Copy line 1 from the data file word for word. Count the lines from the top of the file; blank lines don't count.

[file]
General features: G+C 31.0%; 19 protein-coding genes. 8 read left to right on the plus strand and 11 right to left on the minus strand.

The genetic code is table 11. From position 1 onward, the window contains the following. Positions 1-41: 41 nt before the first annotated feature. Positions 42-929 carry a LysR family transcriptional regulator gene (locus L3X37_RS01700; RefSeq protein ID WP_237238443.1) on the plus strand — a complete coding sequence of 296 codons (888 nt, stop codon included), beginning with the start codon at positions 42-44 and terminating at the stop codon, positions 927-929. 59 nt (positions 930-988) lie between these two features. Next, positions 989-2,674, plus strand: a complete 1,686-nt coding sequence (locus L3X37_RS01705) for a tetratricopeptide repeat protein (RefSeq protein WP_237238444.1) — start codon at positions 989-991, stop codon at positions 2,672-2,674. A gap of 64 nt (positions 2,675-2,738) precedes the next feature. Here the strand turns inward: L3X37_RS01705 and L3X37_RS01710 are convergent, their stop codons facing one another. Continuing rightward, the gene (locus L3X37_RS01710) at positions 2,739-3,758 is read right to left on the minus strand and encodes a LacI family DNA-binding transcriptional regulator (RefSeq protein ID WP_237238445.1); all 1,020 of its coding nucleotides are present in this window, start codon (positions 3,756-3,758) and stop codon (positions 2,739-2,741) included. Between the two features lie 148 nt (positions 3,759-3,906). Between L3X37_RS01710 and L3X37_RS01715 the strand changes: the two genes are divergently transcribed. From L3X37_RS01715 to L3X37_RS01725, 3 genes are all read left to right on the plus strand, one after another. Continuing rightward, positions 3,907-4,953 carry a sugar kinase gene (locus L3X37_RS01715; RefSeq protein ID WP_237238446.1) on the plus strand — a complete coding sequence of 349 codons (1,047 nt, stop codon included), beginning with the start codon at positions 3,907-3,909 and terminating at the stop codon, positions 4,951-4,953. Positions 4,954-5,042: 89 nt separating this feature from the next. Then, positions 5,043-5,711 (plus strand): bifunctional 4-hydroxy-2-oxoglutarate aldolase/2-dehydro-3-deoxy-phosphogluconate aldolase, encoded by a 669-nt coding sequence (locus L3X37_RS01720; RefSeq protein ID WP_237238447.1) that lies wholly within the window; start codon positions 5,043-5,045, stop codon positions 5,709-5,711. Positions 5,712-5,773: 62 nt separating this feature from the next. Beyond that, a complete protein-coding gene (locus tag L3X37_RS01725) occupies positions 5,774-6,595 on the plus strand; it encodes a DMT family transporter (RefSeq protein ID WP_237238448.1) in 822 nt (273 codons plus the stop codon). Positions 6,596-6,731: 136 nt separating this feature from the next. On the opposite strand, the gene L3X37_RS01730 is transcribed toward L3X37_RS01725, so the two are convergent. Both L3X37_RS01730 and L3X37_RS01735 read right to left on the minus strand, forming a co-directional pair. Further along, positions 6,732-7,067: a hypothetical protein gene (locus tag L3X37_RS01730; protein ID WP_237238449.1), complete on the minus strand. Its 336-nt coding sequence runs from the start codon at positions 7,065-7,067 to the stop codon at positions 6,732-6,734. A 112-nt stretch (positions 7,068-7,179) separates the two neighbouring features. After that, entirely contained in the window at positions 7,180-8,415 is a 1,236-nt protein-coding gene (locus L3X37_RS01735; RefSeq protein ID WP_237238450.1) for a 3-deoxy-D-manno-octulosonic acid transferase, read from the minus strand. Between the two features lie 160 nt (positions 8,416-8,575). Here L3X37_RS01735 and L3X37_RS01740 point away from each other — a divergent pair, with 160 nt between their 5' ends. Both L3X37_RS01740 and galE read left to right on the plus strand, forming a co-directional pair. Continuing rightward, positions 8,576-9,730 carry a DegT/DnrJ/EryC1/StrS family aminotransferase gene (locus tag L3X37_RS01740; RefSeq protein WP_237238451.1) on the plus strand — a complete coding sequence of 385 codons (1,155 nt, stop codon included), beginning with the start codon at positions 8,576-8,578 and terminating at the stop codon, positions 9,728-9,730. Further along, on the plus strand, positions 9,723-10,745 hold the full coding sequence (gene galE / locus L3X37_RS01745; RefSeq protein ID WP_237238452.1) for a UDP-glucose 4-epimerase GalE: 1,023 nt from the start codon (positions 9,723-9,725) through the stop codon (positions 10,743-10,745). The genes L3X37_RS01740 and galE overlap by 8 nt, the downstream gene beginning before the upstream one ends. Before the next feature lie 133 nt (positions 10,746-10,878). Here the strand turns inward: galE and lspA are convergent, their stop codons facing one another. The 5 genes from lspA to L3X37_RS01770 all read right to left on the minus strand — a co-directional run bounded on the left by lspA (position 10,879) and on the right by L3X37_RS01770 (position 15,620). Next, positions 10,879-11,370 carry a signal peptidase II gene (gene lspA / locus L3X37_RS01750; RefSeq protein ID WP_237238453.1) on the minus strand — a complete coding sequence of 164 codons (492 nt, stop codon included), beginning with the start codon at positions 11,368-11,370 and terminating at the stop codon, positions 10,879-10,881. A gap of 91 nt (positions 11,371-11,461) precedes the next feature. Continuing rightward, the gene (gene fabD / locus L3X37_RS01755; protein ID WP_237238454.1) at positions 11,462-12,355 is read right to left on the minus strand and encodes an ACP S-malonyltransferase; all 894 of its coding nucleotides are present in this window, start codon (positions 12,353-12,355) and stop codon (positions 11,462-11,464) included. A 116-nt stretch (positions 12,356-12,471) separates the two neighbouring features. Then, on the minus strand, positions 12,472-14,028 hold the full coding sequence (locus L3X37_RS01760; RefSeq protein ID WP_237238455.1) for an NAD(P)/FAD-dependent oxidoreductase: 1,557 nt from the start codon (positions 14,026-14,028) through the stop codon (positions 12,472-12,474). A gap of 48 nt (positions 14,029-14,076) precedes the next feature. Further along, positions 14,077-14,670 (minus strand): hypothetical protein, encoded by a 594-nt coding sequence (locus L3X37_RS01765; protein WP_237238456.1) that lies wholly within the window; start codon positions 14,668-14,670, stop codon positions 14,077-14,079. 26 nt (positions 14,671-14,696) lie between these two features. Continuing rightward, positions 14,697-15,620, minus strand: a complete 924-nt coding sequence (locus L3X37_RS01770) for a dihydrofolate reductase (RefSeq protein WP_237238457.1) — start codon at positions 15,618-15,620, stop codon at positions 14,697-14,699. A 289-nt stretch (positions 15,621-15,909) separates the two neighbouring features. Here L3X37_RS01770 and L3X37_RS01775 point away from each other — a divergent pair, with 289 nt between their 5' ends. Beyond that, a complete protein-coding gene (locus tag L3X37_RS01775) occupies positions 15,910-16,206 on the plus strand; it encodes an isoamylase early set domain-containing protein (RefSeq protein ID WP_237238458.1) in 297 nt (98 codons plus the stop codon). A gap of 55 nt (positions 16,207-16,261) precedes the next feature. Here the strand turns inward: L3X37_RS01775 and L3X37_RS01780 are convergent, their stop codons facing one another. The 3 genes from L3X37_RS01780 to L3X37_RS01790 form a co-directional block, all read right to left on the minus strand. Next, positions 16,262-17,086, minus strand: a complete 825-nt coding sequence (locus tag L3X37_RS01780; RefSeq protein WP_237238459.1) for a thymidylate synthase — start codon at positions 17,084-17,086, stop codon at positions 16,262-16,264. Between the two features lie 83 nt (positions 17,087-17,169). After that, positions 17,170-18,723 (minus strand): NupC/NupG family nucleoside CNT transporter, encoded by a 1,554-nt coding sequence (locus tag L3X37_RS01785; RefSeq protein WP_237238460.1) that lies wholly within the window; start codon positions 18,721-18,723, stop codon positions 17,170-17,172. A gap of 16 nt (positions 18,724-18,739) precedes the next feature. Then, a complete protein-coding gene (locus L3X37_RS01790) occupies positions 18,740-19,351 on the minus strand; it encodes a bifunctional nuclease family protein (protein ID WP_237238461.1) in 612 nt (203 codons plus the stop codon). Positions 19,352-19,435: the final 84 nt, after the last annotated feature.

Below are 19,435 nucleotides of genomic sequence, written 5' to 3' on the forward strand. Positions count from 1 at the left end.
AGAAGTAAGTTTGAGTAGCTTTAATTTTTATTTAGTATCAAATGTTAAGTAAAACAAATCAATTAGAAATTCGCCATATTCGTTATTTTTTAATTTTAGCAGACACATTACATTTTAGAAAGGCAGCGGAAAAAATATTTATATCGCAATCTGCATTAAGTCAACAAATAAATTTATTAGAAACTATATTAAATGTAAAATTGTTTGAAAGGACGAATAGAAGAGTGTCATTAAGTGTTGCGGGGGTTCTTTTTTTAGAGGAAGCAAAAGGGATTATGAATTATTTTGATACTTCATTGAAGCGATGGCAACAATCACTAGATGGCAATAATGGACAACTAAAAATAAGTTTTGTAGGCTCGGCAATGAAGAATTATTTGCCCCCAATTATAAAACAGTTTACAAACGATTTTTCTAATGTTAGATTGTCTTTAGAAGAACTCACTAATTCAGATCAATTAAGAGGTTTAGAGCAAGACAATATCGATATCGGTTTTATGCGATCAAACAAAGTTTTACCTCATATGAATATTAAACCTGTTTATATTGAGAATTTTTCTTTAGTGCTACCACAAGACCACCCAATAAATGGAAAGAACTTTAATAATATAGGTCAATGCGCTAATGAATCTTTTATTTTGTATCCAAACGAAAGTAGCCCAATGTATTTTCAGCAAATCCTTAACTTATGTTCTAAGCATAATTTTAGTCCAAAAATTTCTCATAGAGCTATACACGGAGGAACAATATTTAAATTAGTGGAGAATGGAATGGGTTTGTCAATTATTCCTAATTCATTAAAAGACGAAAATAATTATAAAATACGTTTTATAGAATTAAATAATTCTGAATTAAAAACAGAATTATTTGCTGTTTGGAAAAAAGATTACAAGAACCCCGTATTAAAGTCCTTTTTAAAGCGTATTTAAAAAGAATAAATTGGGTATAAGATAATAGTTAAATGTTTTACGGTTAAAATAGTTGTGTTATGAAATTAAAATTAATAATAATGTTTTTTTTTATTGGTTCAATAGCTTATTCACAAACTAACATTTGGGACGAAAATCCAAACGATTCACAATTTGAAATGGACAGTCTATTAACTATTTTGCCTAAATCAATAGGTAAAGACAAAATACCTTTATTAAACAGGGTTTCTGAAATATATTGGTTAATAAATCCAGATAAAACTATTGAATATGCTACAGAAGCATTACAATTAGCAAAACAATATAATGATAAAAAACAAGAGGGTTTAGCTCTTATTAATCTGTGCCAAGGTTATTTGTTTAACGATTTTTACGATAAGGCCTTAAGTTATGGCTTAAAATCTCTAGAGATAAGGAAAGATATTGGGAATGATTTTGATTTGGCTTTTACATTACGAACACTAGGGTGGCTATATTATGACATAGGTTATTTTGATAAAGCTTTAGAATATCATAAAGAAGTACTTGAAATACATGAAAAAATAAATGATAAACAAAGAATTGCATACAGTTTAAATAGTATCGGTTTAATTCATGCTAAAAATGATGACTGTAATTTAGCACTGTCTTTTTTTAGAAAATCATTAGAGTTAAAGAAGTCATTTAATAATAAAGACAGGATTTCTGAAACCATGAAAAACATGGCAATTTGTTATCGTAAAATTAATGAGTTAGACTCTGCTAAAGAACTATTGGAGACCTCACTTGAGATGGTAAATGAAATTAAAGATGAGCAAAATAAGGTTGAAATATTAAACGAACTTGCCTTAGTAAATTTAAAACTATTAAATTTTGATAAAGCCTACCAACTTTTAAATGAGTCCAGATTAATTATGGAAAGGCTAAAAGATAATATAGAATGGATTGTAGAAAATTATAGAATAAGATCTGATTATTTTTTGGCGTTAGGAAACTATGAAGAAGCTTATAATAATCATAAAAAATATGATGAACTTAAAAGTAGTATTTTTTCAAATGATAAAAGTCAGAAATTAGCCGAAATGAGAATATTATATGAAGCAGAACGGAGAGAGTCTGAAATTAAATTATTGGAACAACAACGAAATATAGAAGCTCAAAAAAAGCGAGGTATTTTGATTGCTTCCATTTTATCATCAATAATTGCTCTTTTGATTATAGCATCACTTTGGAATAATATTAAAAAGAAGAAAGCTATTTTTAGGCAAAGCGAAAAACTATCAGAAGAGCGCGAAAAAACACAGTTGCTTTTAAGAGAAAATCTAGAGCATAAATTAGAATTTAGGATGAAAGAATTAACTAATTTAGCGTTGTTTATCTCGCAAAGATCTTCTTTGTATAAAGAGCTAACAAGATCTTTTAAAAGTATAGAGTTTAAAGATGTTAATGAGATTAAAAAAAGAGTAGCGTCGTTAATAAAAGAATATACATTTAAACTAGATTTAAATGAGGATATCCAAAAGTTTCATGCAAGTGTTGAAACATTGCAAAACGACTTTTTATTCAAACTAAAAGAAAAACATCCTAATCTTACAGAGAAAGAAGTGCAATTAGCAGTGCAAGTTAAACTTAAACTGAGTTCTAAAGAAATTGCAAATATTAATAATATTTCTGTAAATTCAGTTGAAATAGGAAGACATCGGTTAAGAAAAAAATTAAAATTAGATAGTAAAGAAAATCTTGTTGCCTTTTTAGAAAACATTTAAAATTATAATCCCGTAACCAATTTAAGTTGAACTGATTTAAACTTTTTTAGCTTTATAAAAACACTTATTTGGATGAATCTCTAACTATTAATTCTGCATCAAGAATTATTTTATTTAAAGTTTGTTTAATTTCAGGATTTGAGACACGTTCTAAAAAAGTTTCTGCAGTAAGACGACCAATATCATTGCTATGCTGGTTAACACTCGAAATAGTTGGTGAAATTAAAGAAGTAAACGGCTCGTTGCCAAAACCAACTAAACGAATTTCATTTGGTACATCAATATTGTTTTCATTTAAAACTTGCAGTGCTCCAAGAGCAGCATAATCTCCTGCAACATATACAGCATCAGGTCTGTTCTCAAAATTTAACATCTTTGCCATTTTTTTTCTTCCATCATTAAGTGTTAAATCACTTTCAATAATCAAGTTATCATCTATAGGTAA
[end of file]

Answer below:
General features: G+C 31.0%; 19 protein-coding genes. 8 read left to right on the plus strand and 11 right to left on the minus strand.